Naezrah Desir: A Make-Up Artist Redefining Artistic Expression and Representation

Her smile glistens at me, with gemstones on her teeth. A colourgon blending into eyelids. Naezrah Desir is the Make-Up artist who instruments her living avatar. We drift through her representations of emotive looks. A space, where she expresses her feelings in colors and pigments. Magnifying characters through fiction, nature and mythology. A fairy and nymph series with Kellan – ´the fairy of immortality and peace´, who was gifted with psychokinesis and telekinetic abilities. With a voice beyond Make-Up, Naezrah uses her platform to start conversations and elevate BIPOC and LGBTQAI+ artists in the industry.

If you got a stamp when landing on earth, like in a nightclub, what would it be?

A star with one planet tugging on the rings surrounding it. Together glimmering in rainbow iridescent UV light.

What materials and textures do you like to sense?

Knits are soothing to touch. I have shaggy blankets that I take with me. Even watching materials in Claymation movies lets my mind be quite. I remember observing nature for the first time. The air and trees after the rain, finding the smell of freshly cut grass and pulled soil.

What fascinated you as a kid?

The idea of space, time and the universe and the fact that humans exist. Wandering through etymology and mythology. Not the Disney way, the actual way, like people going and looking for supernatural beings. My family members have said they have seen merpeople, from where we are from, in Haiti. There is a bunch of worlds over there. I would like to meet a vampire and werewolves.

What is a habit of yours?

As I sleep in the day and I am awake at night. I have a social anxiety, so I like to swing back and forth . Fidgeting and consistently moving – rubbing my hands on my legs or just playing with my fingers. You can´t see it, but I am doing it right now.

What does culture mean to you, how do you connect to your own?

Culture is the present and the past. An archive for history and a time machine for things that keep me grounded. My home Haiti was named by the Taino people. The word arises from Ayiti, meaning ‘Land of Mountains’. In my Haitian culture, it is ingrained in us to not back down. Haiti was the first black republic to win freedom over slavery. If you look into anything that Haiti has gone through, they kept their resilience. Over and over, we don’t give up.


What are the present beliefs in your culture?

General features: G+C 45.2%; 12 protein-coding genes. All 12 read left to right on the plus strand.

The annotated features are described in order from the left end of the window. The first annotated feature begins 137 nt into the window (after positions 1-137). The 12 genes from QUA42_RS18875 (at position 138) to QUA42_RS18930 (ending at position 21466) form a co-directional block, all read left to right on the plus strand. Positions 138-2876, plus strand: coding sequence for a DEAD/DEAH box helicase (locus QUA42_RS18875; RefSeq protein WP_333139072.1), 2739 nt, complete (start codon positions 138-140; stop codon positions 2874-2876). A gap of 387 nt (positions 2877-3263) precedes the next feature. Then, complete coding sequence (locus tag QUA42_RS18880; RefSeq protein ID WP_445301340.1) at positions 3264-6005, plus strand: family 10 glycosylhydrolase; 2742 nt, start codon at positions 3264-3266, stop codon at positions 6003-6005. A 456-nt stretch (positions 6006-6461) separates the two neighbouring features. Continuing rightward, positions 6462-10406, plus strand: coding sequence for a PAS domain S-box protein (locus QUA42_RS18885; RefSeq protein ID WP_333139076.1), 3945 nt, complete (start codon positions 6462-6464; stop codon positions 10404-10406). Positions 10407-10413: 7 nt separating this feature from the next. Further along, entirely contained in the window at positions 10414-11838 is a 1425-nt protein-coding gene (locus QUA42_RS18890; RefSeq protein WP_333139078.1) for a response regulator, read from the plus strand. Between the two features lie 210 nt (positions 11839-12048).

While the Catholicism is strongly represented as the official religion in Haiti. The culture is taking pride in having a freedom of allowing several religions. Even though, it is fraughted upon with assumptions, voodoo is still a recognized religion over there: A close practice with the principal that everything is a spirit.

What navigates you?

Sounds navigate me. Having synesthesia, I see colors when I hear music. When I listen to something upbeat, I see pinks, oranges and yellows. Sad lyrics can amplify in greens and blues. Emotions through colors and words through lines. Shapes are the scale of how I am feeling. A circle, for when I am feeling whole and hopeful. A triangle, for when I am feeling at peace with something.

How does Make Up smell?

Rain with a hail of skittles and Starbust. If you put your headphones on to Entangled by Lorn, you can hear the sounds, describing my journey. The way I got into Make Up was tough, people were bullying me in the internet. If I would have paid attention to what comments had to say about me, I would not be where I am today. Not backing down and knowing I can get better. The LGBTQIA+ community was one of the very first communities to welcome my art and myself.


“We are on a floating rock in space, so do what you wish now.”

Which organisms reflect your art?

A blob, traveling and learning. Reacting to certain textures and surfaces. Finding its way out of any labyrinth with the ability to shape shift. This field, that I am in, often feels like I am not seen. Making a path for myself, understanding that it is not just for me. For people that look like me, that are being told, that they can´t be as creative and edgy. If you are that black, dark skin person you can do all these things. We are on a floating rock in space, so do what you wish now.

What do you want to be heard?

Stealing from the black culture is a heated topic. My work gets stolen all the time and I am never credited for it. It will get copied and go viral via another white creator. You can´t wrap your head around it. It doesn’t make sense, comments like “That’s just not going to work for that skin tone”. It’s very hard to gain momentum. So I create to encourage black Make Up artists, especially darker-complexioned creators, to be seen. For an equal representation in this industry: